NZUSA parochialism transcends mere ignorance of the IUS. As a result of its concentration on education lobbying in the late 1980s, the NZUSA has become ignorant of, and unresponsive to, international student politics. In recent years, apart from the South African Scholarship for black South African students which, as it was founded in 1975 is a legacy of a more socially committed generation of student leaders, the NZUSA has displayed little concern for students rights issues overseas. The only student repression which has prompted public condemnation from the NZUSA's members in recent years was the Tiananmen Square massacre, arguably an event too big to ignore. Closer to home, the harassment of Fijian academics and students at the University of the South Pacific has failed to draw similar condemnation. Again, in terms of NZUSA’s historical links, this is surprising. Not only have Fijian students been NZUSA members for decades, also in the late 1960s, the NZUSA supported the founding of the USP, donating books to its library, and assisting in the establishment of a students' association there.


The narrowness of the NZUSA's concerns is also evident in its lack of response to New Zealand social issues other than educational lobbying. Since 1986, its member associations have failed to continue the sort of activism they once supported over issues such as sporting links with South Africa, and nuclear ship visits. The official line of reasoning against such activity has tended to be that individual students should decide their own responses to such issues. The exception to this rule is that student politicians show no such hesitation when it comes to articulating supposed student opinion on various educational issues. If student leaders were to abdicate this responsibility, it might he asked what political role they would play at all.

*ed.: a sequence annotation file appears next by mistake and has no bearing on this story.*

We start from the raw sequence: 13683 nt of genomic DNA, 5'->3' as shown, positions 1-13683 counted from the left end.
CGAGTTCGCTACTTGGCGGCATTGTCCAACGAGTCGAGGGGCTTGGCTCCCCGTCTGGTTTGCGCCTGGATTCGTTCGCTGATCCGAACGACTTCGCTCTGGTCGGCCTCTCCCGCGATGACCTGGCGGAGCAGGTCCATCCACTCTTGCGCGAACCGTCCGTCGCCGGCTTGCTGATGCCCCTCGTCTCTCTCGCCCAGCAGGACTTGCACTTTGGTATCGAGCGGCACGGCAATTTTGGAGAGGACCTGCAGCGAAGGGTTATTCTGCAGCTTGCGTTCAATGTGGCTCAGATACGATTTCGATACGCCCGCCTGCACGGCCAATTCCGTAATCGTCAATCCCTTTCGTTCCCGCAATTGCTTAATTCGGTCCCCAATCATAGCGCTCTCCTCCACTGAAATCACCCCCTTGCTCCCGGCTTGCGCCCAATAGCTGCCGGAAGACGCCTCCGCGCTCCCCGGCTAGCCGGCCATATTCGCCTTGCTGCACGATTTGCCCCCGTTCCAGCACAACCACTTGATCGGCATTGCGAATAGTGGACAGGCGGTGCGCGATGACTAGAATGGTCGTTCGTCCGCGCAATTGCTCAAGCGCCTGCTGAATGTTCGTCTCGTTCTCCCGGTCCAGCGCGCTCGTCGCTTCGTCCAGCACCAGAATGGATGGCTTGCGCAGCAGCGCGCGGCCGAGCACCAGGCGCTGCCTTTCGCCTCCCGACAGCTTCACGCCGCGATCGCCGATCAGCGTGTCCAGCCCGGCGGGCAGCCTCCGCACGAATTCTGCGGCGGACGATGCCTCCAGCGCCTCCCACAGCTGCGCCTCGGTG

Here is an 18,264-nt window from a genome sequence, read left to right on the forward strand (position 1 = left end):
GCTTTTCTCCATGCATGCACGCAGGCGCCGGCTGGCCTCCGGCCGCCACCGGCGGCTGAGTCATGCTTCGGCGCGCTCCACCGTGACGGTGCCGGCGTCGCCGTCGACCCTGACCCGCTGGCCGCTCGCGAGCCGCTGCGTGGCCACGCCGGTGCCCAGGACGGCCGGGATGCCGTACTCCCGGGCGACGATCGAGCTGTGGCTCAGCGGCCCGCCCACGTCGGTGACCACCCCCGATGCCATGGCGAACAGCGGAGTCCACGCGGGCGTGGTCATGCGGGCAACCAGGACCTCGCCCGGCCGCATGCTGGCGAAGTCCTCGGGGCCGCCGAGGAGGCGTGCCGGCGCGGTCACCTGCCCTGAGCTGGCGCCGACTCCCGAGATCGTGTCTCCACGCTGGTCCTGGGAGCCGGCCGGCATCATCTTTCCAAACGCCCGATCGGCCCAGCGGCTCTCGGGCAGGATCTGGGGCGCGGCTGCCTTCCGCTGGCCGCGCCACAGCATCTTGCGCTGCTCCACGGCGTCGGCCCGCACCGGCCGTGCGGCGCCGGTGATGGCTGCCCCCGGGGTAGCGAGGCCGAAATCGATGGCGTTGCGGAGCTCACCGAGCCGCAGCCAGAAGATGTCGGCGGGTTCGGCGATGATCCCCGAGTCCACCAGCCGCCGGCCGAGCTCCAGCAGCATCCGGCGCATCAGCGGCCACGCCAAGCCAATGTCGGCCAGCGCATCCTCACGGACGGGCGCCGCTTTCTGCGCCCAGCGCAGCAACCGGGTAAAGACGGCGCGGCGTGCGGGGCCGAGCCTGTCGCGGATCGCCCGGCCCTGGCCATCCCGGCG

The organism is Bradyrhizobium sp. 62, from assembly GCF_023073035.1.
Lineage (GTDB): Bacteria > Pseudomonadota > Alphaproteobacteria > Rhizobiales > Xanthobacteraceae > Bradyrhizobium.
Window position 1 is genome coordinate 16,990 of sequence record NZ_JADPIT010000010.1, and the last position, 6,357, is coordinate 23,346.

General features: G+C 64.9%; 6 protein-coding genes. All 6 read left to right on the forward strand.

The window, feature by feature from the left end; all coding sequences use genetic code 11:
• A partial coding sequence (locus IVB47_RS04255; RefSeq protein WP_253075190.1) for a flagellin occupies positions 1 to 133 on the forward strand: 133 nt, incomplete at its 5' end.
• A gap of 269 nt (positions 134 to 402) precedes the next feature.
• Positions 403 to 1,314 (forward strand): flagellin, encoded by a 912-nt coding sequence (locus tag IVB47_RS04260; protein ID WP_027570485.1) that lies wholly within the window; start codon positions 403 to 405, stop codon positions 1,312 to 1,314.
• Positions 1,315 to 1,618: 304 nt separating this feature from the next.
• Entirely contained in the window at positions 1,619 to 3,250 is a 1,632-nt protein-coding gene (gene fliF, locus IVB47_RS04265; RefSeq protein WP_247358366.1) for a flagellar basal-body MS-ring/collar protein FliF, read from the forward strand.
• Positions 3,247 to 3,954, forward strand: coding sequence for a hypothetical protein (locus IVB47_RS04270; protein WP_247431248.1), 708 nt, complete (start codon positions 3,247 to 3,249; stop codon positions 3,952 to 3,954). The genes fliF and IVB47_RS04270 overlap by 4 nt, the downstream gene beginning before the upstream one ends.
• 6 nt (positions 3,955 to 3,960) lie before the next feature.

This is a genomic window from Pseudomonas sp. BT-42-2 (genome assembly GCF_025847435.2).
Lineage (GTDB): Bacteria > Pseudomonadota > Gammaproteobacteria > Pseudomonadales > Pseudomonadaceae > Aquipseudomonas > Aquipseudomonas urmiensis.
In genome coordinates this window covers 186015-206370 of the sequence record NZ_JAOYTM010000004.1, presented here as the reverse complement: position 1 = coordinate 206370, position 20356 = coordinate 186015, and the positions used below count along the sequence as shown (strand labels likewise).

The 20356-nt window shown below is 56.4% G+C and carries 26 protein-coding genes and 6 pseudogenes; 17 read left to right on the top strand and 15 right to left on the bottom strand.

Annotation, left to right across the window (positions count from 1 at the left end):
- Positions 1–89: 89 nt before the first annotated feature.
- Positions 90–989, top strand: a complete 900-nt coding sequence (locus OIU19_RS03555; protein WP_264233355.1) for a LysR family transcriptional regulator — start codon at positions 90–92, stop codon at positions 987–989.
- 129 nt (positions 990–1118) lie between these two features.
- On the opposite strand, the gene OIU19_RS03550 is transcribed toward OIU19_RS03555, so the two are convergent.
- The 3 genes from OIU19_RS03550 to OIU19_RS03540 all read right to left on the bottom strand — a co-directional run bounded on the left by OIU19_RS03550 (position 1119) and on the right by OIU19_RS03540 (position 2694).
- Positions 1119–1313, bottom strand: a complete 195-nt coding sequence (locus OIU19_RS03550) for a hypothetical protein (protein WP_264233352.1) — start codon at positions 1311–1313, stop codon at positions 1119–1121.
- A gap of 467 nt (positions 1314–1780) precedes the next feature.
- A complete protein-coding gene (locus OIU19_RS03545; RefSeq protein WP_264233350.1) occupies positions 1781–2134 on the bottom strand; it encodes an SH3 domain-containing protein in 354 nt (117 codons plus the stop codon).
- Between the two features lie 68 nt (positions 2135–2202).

And an abdication of responsibility it is, given past NZUSA policy of speaking out on a broad range of social issues that affect New Zealand society. This 1969 comment by the NZUSA in its defunct review Focus, is typical of its former stance:


"There are a great deal of issues within New Zealand which affect students closely apart from educational and financial problems. Students as a group are affected in particular ways by legislation, social conditions etc., which also affect a wider section of the community […] NZUSA activity can have wide repercussions on national issues", (Focus February-March 1969)


In contrast, the NZUSA's silence in the late 1980s over the Labour Government's erosion of the welfare state was notable. Unless tertiary education was directly involved, the NZUSA was uninterested in actively opposing Labour policies. In an interview with the Canterbury student newspaper Canta (7 March 1988) Ann Webster, the NZUSA Vice-President in 1988, expressed the belief that “now that our priorities are reorganised and we are focusing on education and how university affects students” student politicians would be able to discard their former “left-wing fanaticist image”. This reluctance to be seen as "trendy lefties" is widespread among student leaders. On a national and local level, they have shown an unwillingness to form links with trade unions, health lobbyists, unemployed rights groups, and other organisations.